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Vivek Shraya on Her New Book ‘I’m Afraid of Men’

Vivek Shraya on Her New Book ‘I’m Afraid of Men’

Author: Rakesh Satyal

November 19, 2018

Vivek Shraya is one of today’s most exciting and prolific trans artists and performers. In this special Q&A for Lambda Literary, Shraya spoke with novelist, editor, and Lambda Literary board member Rakesh Satyal about her thought-provoking and candid new nonfiction book, I’m Afraid of Men (the cover of which has a poignant addendum on its back: Men Are Afraid of Me).

During your career, you’ve managed to experiment with and try on so many different structures and genres of writing. Why did you decide to write a slender book like this? And how did you decide on the You/Me device that shapes the backbone of the book?

The idea for the format emerged in conversations with my publisher (Penguin Canada) while we circled around the idea of exploring masculinity from a trans feminine perspective. I also had not formally explored non-fiction in any of my previous works and am always eager to flex my creative muscle in new ways.

Initially, the book was largely written in first person, which makes sense for a personal narrative. But first person, tied with recounting histories of harm, especially by marginalized bodies, allows the reader to engage as closely or as voyeuristically as they choose, and I didn’t want the reader to have this choice. If I was going to do the work of sharing my experiences, I wanted the reader to be present, and in some instances, even consider their own complicity, and writing in second person allowed this. Simultaneously, I knew it was equally important to name my own complicities, as someone who used to be male, and despite “loving women” and being drawn to femininity, still carried detrimental ideas regarding women. After reading the first draft, my editor David Ross suggested we name the sections “You” and “Me” to make these intentions more clear and also to create a more seamless bridge between the jumps from second person to first.

That’s fascinating about the second person decision. Are there other works of fiction or nonfiction that employ that device that you read or had in mind as you were writing that section? I’m also intrigued by your usage of the terminology “used to be male” as opposed to “presented as male,” as the general discussion around trans identity generally seems to avoid that kind of before/after dichotomy. Can you speak to that a bit?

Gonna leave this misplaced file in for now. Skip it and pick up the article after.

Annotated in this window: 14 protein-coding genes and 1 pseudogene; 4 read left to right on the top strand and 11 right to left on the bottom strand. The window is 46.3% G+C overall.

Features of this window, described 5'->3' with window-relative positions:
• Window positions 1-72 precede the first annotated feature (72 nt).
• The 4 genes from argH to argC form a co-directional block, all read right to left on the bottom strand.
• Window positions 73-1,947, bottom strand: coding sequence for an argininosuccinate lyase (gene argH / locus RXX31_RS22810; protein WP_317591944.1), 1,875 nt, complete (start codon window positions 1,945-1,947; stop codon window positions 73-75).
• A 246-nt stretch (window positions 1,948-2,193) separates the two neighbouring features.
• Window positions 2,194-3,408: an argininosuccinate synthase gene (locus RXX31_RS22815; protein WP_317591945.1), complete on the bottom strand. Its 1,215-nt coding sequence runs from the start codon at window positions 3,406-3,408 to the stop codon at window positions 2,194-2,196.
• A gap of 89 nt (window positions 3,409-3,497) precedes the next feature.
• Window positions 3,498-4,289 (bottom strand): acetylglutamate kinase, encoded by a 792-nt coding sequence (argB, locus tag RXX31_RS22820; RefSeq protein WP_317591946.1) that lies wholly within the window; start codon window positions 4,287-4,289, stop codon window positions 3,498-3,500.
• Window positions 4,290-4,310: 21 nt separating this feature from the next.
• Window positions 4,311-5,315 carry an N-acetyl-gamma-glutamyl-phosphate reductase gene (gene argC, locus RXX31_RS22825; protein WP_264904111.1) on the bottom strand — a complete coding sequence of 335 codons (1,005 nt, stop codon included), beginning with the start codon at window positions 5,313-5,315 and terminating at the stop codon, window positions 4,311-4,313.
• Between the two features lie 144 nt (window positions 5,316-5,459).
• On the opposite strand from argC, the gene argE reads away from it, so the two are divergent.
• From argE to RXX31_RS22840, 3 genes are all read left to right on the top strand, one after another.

Mostly, I was thinking of some of my previous editors who hate second person, because of the ways that it can sound a bit diary-like, and was silently whispering to them in my mind, “I’m sorry!”

Every trans narrative is different, and my hope is that this book is part of the chipping away of the trans identity monolith. I never felt like I was “born in the wrong body,” for example, and despite not feeling 100% male as a teenager, my survival was linked to adopting masculinity completely. So it doesn’t feel inaccurate to say that there was a period in my time when I used to be a man.

One of the things that you accomplish so effectively in this book is framing the idea of the patriarchy as a physical encroachment–not merely an emotional one. You paint in rather bold lines the fact that the queer body is policed, is put under surveillance, is literally confined by a world that is prone to criticizing it. Can you explain a bit about how you addressed this via the text?

I think the danger with words like “patriarchy” or even “misogyny” is that often they are encountered as intangible and even satirical. In the context of a book called I’m Afraid of Men, one of the challenges was how to exemplify patriarchy rather than merely shouting the word and conjuring all of its associations. And this endeavor brought me to the body–the ways that I learned to take up space with my body in my masculine coaching, and the ways that my body has been encroached upon by men.

How has your work as a writer of prose informed your songwriting and performing? You always present such a strong aesthetic in your public performances. How has working on this book influenced that medium for you–and the other way around?

Last year, I put out my first solo album in six years, called Part-Time Woman, and it was heavily influenced by the books I had written during that span of time–more specifically, what I had learned about the importance of storytelling. I wanted the album to feel like a cohesive narrative from track one to finish, which I had never done with previous albums. That same album featured a song called “I’m Afraid of Men,” which then grew into this book! Similarly, in 2015 I wrote a song and a poem, both with the title “white dreams,” and the poem ended up inspiring my (Lambda-nominated!) collection of poetry even this page is white and the song was a free download that accompanied the purchase of the book (and was featured in the book trailer). So the music certainly has an impact on the writing and vice versa.

Rakesh Satyal photo

About: Rakesh Satyal

Rakesh Satyal is a Senior Editor at Atria Books, a division of Simon & Schuster. He held previous positions at Doubleday and HarperCollins and spent three years working as a naming specialist in the world of branding. He has sat on the advisory board for the annual PEN World Voices Festival and has taught in the publishing program at New York University. He is the author of the novels 'Blue Boy' and 'No One Can Pronounce My Name.'

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